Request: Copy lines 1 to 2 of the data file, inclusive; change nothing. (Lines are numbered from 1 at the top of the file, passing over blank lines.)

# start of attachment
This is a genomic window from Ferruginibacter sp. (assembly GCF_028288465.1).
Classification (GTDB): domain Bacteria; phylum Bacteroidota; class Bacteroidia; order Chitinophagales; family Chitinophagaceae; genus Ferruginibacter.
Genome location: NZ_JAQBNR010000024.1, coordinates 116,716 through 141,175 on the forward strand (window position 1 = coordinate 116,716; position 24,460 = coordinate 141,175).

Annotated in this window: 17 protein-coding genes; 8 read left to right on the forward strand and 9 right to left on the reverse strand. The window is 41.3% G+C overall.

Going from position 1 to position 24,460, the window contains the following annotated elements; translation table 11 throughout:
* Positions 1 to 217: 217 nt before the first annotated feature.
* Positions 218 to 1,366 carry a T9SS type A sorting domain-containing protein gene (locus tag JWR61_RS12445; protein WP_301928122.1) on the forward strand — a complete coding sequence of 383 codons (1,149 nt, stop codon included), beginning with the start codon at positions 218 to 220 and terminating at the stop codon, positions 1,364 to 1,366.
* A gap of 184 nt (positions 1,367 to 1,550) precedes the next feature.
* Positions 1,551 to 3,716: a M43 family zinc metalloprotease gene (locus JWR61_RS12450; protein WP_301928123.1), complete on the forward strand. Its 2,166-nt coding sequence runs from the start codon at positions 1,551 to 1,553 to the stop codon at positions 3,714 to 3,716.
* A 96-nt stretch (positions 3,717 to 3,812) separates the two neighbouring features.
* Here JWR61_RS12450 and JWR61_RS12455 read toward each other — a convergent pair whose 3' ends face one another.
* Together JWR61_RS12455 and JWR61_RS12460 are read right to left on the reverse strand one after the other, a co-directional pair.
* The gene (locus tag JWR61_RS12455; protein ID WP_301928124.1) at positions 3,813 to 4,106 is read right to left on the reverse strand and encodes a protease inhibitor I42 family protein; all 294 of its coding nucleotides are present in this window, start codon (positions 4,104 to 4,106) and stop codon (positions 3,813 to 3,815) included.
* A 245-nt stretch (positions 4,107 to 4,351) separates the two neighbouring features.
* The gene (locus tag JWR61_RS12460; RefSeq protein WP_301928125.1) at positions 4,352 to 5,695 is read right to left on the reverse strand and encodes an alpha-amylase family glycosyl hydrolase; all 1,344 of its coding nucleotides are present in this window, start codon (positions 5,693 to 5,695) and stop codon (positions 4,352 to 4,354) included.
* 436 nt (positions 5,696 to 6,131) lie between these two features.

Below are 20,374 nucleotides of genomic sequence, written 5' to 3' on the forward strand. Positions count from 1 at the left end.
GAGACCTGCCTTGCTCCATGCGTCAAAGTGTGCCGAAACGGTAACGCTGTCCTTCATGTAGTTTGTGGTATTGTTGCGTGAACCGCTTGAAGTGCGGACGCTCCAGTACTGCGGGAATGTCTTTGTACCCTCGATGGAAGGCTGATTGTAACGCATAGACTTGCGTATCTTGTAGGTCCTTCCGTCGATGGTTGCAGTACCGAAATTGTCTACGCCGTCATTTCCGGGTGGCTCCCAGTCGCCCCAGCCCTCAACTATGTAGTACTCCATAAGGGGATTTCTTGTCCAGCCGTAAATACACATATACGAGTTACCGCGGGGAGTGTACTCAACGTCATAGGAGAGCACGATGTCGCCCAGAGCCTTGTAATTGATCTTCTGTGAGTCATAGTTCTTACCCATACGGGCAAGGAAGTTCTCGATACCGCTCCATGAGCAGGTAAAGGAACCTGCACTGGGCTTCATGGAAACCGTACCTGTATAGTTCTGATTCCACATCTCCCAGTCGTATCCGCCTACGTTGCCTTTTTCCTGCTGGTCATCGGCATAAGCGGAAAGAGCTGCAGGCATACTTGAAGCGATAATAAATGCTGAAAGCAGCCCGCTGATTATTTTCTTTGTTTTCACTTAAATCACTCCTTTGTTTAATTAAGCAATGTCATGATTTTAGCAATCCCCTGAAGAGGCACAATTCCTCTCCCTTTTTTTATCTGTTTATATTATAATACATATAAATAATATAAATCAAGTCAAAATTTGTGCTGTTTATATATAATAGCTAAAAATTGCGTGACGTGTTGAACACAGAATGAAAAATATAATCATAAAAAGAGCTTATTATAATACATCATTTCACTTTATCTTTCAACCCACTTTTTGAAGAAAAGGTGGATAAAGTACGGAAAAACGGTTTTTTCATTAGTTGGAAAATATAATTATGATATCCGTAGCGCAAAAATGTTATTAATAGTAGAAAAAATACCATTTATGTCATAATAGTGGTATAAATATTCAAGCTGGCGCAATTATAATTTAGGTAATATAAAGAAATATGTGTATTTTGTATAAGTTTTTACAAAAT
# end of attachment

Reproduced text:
This is a genomic window from Ferruginibacter sp. (assembly GCF_028288465.1).
Classification (GTDB): domain Bacteria; phylum Bacteroidota; class Bacteroidia; order Chitinophagales; family Chitinophagaceae; genus Ferruginibacter.